Style and Design
What impressed us most about the Sony Vaio W was its style and design. It isn't the thinnest netbook around, nor the lightest, but boy is it good looking. Sony offers the Vaio W with three color choices on the screen lid: white, brown, and pink. Glossiness is all the rage in netbooks these days - from screen lid, bezel, even palmrests - its everywhere, and so are your fingerprints, as a result. Thankfully, the Sony Vaio W doesn't come with a glossy screen lid, it has a smooth matte finish, like a typical Vaio notebook. In fact, there's not an inch of gloss on the netbook, not even on the screen bezel, and we like that. The build of the Vaio W is very good, too. The netbook oozes the aura of a premium, lifestyle product.
The Vaio W's 10.1-inch glossy screen is capable of 1366x768 resolution - most other 10-inch netbooks display only 1024x768 resolution. The Vaio W, therefore, gives you more desktop space in the same form factor, and I hope other netbook manufacturers follow this trend. The LED-backlit screen also has a 16:9 aspect ratio, which is great for watching movies. Around the keyboard, including the palmrest and palmrest, Sony has adorned the Vaio W with finely textured plastic. The keyboard has chiclet-styled keys, and well spaced, but they are tiny in comparison to netbooks from Asus, Acer, or Samsung
The Sony Vaio W has standard netbook specs, nothing special. It has an Intel Atom N280 1.66-GHz processor, 1GB DDR2 RAM, and a 160GB hard drive. Sony also includes Gigabit Ethernet, draft-N Wi-Fi, Bluetooth, and a webcam, for connectivity and communication. It has a multicard reader and Sony's proprietary MagicGate Memory Stick Pro DUO card, but disappointingly only two USB ports.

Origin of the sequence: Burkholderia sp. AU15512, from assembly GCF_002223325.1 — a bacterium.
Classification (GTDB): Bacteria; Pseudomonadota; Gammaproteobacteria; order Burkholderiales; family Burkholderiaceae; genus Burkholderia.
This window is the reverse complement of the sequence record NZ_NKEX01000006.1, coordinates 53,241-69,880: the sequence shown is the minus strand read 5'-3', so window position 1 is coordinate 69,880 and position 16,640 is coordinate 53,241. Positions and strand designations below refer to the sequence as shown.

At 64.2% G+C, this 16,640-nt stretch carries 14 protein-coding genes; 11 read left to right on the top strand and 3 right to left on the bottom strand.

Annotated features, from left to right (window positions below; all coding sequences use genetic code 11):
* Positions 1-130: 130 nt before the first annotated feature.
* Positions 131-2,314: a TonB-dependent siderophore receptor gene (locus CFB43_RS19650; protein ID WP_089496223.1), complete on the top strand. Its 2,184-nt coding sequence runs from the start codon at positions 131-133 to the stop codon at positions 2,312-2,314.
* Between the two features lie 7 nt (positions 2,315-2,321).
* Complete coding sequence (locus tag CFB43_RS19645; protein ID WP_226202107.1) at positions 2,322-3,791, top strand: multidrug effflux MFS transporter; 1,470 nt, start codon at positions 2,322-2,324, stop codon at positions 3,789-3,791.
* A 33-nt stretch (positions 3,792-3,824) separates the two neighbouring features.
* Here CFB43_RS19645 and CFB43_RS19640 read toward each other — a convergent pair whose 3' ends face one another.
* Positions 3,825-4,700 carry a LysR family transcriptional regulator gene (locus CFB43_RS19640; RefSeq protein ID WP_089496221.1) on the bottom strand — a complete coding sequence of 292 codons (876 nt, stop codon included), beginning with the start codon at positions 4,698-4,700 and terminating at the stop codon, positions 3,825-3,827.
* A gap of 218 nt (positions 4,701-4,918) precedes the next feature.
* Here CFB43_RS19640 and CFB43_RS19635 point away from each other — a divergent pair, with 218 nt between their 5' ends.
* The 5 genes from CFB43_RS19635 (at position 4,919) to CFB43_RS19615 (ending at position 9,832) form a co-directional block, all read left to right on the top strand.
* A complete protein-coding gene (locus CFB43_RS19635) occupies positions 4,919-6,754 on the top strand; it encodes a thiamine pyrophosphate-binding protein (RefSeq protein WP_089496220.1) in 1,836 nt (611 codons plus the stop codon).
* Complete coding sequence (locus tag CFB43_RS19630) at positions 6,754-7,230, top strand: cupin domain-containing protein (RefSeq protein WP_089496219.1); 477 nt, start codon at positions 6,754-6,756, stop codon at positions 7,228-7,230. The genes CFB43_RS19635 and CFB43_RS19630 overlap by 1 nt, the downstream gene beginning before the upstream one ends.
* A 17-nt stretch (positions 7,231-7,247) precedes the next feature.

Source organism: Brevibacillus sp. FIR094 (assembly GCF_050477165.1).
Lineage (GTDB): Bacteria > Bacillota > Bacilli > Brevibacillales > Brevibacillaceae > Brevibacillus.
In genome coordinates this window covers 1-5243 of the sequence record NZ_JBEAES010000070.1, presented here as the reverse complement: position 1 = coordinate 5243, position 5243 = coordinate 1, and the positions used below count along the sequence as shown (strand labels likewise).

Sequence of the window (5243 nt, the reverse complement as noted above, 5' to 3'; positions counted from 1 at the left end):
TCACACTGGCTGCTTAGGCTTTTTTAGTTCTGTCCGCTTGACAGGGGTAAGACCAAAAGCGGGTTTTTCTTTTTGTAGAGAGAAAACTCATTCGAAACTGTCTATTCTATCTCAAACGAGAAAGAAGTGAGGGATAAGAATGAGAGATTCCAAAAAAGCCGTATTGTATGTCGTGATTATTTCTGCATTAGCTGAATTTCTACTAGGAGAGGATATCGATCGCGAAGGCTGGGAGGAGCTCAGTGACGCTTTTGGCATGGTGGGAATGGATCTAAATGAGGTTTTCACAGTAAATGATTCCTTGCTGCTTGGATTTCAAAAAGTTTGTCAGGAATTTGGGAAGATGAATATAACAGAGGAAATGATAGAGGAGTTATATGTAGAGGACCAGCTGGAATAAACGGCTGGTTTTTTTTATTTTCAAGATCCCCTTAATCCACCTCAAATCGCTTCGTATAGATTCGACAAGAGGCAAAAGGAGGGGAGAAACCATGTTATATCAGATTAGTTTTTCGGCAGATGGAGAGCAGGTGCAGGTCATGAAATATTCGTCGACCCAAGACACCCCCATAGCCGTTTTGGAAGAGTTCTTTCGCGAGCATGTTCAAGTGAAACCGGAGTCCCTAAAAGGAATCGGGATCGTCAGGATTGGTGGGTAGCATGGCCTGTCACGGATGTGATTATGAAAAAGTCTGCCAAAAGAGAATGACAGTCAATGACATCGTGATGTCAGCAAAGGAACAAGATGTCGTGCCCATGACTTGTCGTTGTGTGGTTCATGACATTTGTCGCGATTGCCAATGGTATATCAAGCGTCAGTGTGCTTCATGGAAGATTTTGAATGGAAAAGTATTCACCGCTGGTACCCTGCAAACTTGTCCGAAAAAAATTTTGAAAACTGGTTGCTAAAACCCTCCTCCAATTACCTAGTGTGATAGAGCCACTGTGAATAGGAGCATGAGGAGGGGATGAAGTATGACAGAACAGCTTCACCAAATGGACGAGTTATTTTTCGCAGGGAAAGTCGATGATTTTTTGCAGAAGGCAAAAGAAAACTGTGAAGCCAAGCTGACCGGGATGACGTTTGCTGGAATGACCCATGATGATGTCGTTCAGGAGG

Port placement is well thought out on the Sony Vaio W. Take the front edge below the touchpad, for example: The power ON slider-button resides on the right corner, the Wi-Fi ON/OFF toggle on the left, and the two card readers in between them.
Even here, throughout our performance benchmarks, the Sony Vaio W did very little to differentiate itself from the rest of the netbook pack. A WorldBench 6 score of 36 is pretty average from a netbook. In real-world usage, its performance was in line with expectations. I was able to browse the Net on a browser with multiple tabs over Wi-Fi, while listening to music at the same time. Whether it was working with productivity suites or watching movies, it was all good on the Vaio W. However, I would like to draw your attention to the keyboard again - the tiny keys didn't help my chunky fingers while typing. Disappointingly, the three-cell battery didn't go past the three-hour mark while I was playing around with the Sony Vaio W.
The Sony Vaio W is certainly very well-designed and a stunner in terms of looks. But it is average, like any other netbook available today, in terms of internal hardware and performance. And it comes with a 3-cell battery, and poor battery life when compared to netbooks with 6-cell battery. Is it worth its billing of £399.99 - a good £60-70 more than mainstream 10-inch netbooks? Right now, we don't think so.